Nobody likes to go through any kind of persecution or difficult time in life! But Jesus adds this last beatitude recorded in Matthew 5:10-12. Jesus said, “Blessed are those who are persecuted for righteousness’ sake, for theirs is the kingdom of heaven. “Blessed are you when others revile you and persecute you and utter all kinds of evil against you falsely on my account. Rejoice and be glad, for your reward is great in heaven, for so they persecuted the prophets who were before you.
Jesus lets us know that if you are persecuted for the sake of righteousness. The Greek word for “persecute” means “chasing, driving away, or pursuing.” This term suggests physical abuse, harassment, and other forms of persecution. Peter clearly distinguished those persecuted for doing evil from those persecuted for Christ: “If you are reviled for the name of Christ, you are blessed, because the Spirit of glory and of God rests on you. Make sure that none of you suffers as a murderer, or thief, or evildoer, or a troublesome meddler; but if anyone suffers as a Christian, he is not to be ashamed, but is to glorify God in this name (1 Pet. 4:14-16).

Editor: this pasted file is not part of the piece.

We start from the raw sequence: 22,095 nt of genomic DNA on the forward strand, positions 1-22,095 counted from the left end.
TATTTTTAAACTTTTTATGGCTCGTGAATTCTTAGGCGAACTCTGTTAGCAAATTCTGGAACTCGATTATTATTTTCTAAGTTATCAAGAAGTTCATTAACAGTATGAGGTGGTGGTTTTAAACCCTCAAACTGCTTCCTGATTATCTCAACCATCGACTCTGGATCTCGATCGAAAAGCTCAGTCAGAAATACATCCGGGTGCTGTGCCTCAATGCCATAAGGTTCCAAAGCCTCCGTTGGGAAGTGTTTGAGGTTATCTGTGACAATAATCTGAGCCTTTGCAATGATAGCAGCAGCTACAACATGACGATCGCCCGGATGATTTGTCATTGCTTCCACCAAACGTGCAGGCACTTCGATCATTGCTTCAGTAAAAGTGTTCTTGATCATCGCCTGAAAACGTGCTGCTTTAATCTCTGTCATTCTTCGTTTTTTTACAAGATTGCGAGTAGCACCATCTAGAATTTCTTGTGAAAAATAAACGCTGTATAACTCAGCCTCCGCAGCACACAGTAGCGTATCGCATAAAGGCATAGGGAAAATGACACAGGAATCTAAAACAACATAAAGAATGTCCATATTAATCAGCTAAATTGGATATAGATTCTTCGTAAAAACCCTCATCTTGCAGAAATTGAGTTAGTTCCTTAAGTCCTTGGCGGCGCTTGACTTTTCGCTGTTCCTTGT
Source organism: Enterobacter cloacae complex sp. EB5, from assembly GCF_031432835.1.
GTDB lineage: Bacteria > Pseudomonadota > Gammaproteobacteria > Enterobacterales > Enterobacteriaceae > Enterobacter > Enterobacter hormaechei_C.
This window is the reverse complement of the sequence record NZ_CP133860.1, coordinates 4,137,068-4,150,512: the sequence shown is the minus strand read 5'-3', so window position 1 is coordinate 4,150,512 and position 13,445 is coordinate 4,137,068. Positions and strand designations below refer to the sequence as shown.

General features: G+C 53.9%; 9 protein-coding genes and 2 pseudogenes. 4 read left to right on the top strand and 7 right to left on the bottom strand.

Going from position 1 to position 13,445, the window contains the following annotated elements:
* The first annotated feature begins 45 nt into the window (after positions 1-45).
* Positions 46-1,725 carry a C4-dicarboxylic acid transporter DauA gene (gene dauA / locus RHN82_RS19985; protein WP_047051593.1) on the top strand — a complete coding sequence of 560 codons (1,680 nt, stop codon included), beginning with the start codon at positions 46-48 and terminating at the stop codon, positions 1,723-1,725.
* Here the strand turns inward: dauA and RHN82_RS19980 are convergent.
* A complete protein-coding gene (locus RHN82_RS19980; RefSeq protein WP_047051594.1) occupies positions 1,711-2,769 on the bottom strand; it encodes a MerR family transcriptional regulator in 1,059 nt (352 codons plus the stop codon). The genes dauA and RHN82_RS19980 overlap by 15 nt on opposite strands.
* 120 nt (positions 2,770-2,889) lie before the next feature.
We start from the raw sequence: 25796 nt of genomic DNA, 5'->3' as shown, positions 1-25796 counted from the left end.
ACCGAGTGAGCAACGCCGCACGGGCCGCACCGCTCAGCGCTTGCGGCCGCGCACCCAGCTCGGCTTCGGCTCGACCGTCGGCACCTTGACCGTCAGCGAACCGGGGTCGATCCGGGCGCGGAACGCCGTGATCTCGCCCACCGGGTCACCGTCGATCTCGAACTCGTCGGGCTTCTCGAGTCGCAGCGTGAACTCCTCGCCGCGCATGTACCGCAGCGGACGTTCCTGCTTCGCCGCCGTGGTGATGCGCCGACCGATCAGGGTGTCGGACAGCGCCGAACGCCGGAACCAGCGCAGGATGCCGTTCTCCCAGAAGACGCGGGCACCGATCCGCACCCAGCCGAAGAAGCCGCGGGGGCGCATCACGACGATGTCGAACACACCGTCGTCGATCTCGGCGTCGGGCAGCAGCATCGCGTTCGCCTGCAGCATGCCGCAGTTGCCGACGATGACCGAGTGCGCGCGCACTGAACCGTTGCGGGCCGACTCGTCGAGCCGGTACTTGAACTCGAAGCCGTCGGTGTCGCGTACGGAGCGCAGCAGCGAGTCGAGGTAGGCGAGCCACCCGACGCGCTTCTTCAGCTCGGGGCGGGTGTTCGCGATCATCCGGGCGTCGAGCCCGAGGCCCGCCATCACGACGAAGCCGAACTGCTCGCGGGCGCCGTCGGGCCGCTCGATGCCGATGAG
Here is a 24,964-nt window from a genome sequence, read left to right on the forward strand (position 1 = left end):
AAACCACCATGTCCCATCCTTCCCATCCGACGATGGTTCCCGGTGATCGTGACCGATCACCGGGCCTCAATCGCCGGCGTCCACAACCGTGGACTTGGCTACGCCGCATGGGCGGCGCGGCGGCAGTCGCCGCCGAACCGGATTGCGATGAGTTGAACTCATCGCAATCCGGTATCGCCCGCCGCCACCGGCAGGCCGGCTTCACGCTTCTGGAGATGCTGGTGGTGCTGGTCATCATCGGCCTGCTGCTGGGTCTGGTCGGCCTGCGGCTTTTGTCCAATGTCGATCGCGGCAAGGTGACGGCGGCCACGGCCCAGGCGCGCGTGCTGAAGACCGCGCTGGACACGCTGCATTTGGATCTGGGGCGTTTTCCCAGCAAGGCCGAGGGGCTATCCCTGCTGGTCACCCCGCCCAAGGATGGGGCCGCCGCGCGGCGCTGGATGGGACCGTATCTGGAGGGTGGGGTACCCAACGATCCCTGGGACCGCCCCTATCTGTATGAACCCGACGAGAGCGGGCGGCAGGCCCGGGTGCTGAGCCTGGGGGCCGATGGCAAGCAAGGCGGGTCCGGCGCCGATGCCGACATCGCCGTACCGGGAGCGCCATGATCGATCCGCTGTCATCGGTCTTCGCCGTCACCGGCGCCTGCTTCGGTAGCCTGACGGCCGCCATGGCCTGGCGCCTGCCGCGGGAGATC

In the face of such persecution, Jesus told His followers, “Rejoice and be glad.” Luke 6:23 says, “Be glad in that day and leap for joy.” While rejoicing in the face of persecution seems radical and idealistic to present-day disciples, it was not so with the early church. After being flogged, the apostles left the Sanhedrin “rejoicing that they had been considered worthy to suffer shame for His name” (Acts 5:40,41).
When Jesus’ disciples faithfully endure persecution for righteousness, they take their place alongside the Old Testament prophets: “For in the same way they persecuted the prophets who were before you.” The prophets served God and honored Him despite being rejected and abused by the people they sought to teach.
To God be the Glory—Elvis Galbreath